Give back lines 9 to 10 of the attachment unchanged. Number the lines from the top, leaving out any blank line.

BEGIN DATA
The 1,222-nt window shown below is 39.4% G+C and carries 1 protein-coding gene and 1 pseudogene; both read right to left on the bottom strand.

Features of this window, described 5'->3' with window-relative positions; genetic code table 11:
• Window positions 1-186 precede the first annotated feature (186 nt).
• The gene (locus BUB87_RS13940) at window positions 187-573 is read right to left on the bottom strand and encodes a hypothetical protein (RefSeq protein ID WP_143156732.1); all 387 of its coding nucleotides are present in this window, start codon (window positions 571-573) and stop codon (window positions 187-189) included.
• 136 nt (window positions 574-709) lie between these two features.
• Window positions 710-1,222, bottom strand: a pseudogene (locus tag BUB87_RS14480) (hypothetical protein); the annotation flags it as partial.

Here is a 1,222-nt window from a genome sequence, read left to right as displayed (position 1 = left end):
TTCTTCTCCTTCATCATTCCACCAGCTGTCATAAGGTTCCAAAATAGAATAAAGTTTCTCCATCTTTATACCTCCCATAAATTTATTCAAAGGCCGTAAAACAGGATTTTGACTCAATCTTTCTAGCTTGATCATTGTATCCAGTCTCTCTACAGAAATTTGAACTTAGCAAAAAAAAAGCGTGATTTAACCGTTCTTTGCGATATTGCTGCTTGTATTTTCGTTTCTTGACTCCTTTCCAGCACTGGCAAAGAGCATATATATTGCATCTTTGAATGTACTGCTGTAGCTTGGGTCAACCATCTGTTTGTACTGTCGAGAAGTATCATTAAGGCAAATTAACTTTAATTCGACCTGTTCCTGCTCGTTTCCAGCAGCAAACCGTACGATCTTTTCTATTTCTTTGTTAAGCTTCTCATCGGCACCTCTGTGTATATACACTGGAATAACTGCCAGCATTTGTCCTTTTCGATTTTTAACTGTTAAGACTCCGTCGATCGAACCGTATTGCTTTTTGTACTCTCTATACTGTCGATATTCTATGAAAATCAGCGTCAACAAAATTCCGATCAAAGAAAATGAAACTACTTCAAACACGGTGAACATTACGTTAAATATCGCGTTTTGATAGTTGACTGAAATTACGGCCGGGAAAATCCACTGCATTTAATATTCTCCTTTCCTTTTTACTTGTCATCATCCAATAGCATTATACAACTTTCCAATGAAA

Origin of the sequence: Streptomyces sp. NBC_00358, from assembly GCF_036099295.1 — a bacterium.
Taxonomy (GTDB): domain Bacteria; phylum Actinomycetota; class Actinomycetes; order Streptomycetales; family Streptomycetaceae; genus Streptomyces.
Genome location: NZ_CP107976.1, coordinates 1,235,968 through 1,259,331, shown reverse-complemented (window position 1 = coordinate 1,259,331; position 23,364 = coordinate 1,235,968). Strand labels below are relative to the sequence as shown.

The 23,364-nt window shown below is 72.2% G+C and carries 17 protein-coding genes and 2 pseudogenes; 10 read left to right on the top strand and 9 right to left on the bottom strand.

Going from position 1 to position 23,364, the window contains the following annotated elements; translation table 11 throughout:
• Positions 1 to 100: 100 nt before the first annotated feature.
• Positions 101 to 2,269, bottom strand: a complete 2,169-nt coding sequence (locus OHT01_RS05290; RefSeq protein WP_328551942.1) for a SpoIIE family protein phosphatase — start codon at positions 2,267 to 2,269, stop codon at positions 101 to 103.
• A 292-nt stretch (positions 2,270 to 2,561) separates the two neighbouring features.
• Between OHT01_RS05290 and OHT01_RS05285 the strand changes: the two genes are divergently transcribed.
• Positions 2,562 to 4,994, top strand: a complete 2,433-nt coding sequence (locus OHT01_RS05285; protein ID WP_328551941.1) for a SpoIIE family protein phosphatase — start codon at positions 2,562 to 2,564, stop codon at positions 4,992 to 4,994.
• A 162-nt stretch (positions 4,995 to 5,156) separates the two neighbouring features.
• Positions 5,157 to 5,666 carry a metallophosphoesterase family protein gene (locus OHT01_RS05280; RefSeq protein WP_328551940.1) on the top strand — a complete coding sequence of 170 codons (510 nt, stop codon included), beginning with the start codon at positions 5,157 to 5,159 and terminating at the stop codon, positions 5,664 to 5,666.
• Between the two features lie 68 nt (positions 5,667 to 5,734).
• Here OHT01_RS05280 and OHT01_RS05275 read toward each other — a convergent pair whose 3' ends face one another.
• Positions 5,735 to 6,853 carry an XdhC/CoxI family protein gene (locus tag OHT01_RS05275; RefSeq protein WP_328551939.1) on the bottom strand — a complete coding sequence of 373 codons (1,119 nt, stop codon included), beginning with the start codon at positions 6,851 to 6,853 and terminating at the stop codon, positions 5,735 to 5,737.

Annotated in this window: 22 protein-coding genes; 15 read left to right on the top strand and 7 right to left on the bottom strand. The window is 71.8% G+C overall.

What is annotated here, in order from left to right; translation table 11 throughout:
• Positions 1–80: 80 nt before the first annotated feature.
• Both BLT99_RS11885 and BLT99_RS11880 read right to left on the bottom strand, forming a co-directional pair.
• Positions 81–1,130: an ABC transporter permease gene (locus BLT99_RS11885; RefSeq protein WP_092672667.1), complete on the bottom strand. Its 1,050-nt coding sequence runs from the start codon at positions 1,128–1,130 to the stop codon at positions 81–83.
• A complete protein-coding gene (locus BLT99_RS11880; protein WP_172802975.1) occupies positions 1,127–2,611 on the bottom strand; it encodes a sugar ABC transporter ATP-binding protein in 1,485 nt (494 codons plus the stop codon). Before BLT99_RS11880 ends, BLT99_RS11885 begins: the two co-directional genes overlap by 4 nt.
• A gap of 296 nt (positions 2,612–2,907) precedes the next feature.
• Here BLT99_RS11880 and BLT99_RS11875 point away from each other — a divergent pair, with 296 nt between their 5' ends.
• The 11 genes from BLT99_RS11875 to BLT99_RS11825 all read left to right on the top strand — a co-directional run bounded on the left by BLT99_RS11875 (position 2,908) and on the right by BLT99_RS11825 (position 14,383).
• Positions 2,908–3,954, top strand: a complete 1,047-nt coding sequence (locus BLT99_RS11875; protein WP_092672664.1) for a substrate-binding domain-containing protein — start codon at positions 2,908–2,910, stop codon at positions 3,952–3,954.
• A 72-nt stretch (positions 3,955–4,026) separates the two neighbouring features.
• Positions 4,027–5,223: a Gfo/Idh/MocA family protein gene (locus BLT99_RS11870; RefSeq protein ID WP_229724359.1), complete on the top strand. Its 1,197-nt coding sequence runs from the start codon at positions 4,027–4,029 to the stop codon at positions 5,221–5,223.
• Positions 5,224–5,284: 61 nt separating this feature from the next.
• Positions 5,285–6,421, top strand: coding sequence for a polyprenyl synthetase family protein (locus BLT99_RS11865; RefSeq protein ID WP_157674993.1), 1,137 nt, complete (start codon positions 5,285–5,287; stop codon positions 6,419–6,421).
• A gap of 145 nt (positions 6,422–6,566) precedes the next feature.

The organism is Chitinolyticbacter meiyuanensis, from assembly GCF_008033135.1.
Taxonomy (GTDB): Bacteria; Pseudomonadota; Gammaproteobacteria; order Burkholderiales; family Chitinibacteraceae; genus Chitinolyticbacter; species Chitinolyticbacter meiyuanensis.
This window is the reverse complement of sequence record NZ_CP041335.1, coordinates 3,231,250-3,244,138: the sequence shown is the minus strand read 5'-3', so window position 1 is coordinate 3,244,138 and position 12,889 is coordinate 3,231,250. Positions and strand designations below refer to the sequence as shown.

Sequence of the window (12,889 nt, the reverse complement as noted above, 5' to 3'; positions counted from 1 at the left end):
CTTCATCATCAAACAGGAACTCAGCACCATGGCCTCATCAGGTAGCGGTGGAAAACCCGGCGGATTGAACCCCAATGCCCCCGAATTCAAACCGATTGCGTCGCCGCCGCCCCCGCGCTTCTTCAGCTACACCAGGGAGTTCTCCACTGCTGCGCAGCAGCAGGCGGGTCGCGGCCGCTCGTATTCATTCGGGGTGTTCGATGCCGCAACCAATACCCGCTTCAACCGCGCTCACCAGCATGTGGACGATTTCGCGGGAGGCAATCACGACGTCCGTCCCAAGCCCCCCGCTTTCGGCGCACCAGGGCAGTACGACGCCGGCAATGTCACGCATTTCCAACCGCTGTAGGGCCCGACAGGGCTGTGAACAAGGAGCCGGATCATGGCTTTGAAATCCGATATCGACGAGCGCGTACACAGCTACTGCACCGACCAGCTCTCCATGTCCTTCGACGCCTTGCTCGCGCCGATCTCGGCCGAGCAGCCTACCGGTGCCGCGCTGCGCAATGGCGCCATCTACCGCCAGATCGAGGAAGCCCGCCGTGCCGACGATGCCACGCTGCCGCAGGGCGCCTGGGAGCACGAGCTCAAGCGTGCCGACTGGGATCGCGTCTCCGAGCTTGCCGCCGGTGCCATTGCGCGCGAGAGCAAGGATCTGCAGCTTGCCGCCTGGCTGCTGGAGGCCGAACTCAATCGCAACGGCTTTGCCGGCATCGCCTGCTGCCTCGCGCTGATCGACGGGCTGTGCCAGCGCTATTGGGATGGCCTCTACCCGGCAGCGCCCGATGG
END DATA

Origin of the sequence: Streptomyces sp. NBC_00358, from assembly GCF_036099295.1 — a bacterium.
Taxonomy (GTDB): domain Bacteria; phylum Actinomycetota; class Actinomycetes; order Streptomycetales; family Streptomycetaceae; genus Streptomyces.